'Please save my son': Mum's plea for stem cell donors for teenage leukaemia sufferer
The mum of a teenager who desperately needs a stem cell transplant in his battle against a rare form of cancer is pleading with people to save her son.
Jack Fenton, from Shrewsbury, was first diagnosed with acute lymphoblastic leukaemia just after his 17th birthday in July last year.
After months of gruelling treatment at Birmingham's Queen Elizabeth Hospital, he was told he was in full remission last November, to the relief of his family and friends.
But last month, a week before his 18th birthday, he received the devastating news that the leukaemia had returned and it is very likely he will need a stem cell transplant to survive.
Jack's mum Kate is now appealing to Shropshire Star readers to get themselves on the stem cell donor register to potentially save his life.
She said: "There is little awareness about becoming a stem cell donor and a shortage of people on the register.
"There are two registers in the UK, Anthony Nolan and DKMS. I need to get the message out to as many people as I can about the need for donors and how very simple it is to be tested. Someone could save my son's life."
Jack would need an absolute match for the best chance of success, so the more people who go on the register, the better chance he will have.
Currently Jack is a health and social care student at Shrewsbury College and has aspirations of training to be a paramedic. He had also hoped to volunteer for a cancer charity in Ghana this summer. As a sporty and active young man who enjoys playing football with his mates, it's been a tough ordeal for Jack.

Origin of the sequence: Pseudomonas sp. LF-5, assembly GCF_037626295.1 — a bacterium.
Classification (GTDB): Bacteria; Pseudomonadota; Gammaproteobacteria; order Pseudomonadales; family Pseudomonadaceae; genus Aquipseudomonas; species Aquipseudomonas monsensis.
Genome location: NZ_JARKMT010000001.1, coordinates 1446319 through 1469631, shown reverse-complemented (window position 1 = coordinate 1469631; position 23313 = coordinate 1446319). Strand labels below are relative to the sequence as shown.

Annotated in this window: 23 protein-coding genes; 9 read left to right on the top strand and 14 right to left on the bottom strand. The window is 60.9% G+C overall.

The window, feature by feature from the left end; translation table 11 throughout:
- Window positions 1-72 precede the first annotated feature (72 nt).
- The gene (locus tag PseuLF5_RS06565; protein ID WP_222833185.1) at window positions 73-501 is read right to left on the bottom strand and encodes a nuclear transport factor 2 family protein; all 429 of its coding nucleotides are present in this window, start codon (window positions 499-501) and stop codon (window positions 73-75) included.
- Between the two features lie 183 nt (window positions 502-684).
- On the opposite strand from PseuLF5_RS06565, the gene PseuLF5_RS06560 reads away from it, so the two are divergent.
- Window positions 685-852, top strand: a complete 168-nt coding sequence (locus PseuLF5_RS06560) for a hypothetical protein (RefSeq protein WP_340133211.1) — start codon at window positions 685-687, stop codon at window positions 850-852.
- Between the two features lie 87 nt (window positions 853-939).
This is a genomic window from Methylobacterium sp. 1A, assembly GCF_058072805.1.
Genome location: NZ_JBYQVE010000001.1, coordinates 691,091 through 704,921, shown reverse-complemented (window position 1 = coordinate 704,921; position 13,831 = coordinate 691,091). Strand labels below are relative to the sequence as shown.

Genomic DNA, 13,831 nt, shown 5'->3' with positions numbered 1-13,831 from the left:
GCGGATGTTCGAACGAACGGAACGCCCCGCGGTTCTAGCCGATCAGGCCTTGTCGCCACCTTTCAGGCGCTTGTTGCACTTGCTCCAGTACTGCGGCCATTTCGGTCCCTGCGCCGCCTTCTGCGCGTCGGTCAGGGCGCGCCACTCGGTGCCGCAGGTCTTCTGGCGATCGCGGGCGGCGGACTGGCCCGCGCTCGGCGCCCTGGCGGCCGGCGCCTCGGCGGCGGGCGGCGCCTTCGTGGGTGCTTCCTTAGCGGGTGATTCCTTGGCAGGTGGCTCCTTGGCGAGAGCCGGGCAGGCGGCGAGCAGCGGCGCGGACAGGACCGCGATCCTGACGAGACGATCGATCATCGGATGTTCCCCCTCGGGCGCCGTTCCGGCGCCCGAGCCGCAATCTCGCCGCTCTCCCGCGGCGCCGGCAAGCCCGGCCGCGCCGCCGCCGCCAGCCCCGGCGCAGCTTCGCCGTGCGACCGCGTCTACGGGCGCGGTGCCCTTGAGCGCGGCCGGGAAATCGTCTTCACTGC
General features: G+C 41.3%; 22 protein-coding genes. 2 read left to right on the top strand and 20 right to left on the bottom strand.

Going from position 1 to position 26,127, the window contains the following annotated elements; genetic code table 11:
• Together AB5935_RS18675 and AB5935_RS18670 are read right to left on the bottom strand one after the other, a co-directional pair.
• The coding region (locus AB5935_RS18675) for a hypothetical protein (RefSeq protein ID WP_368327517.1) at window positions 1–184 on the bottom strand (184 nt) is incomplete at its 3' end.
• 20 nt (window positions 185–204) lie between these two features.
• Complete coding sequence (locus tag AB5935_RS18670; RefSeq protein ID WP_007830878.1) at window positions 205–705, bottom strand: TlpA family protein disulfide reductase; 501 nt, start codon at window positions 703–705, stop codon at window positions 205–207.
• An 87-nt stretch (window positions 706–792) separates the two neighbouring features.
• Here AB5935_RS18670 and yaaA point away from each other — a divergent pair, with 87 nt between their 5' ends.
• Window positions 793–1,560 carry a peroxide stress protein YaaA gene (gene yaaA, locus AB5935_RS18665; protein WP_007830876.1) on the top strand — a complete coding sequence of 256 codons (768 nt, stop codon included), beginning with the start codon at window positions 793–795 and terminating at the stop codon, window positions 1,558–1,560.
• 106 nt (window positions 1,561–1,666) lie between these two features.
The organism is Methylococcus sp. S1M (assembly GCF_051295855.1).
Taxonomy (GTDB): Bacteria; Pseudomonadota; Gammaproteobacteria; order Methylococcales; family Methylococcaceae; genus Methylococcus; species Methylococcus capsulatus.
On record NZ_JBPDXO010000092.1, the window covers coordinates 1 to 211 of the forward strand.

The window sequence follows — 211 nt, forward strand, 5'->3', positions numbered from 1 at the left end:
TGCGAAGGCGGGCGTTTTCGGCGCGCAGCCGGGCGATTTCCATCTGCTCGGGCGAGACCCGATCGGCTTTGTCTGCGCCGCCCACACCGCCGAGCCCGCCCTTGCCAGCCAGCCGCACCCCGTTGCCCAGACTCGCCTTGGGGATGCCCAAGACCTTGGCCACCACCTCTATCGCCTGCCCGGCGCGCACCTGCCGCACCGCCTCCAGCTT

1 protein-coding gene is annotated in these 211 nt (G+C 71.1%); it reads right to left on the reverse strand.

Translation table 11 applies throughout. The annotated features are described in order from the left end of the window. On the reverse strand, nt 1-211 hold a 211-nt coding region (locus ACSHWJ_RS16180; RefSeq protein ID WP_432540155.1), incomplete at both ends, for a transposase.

But proud Kate has been in awe of his resilience through the whole process while his life has been on hold.
"He's the most laid back person you could wish to meet. He's been amazing. If you didn't know he was poorly you'd have no idea. He's such a positive young man," she said.
Jack's diagnosis came as a huge blow to the family. "It's just been devastating," added Kate. "He's never been someone who gets poorly. He's always been so well so it's been such a shock.
"He was always busy, out playing football with his mates or working at McDonalds or doing his course. We could never have imagined there was something so wrong.
"It was a really hot summer and he'd had night sweats. I thought it was just the weather. He'd had growing pains before and had been to the doctors. He started having nose bleeds so he went to the GP.
"I felt terrible, like I should have seen something and had him at the doctors sooner. They did say though that we caught it quite early on. It's just been a nightmare, especially with Covid."
The drugs and treatment have left Jack's immune system weak, so he and Kate have had to self-isolate during the pandemic. They both stayed in hospital when he was having his most recent treatment earlier this week. Kate added: "The doctors didn't really want me to stay with him. It had to be on the condition that I didn't leave the room."
Kate reiterated how quickly and easily people can get tested to see if they'll be a match and potentially give Jack another chance.
"You send off for a kit and you get a swab to put around your mouth, then you send it back. Anthony Nolan said there has been a huge spike in the Shrewsbury area of people sending for kits since we put it up on social media."
To donate to help Jack through his treatment visit justgiving.com/crowdfunding/jackfenton
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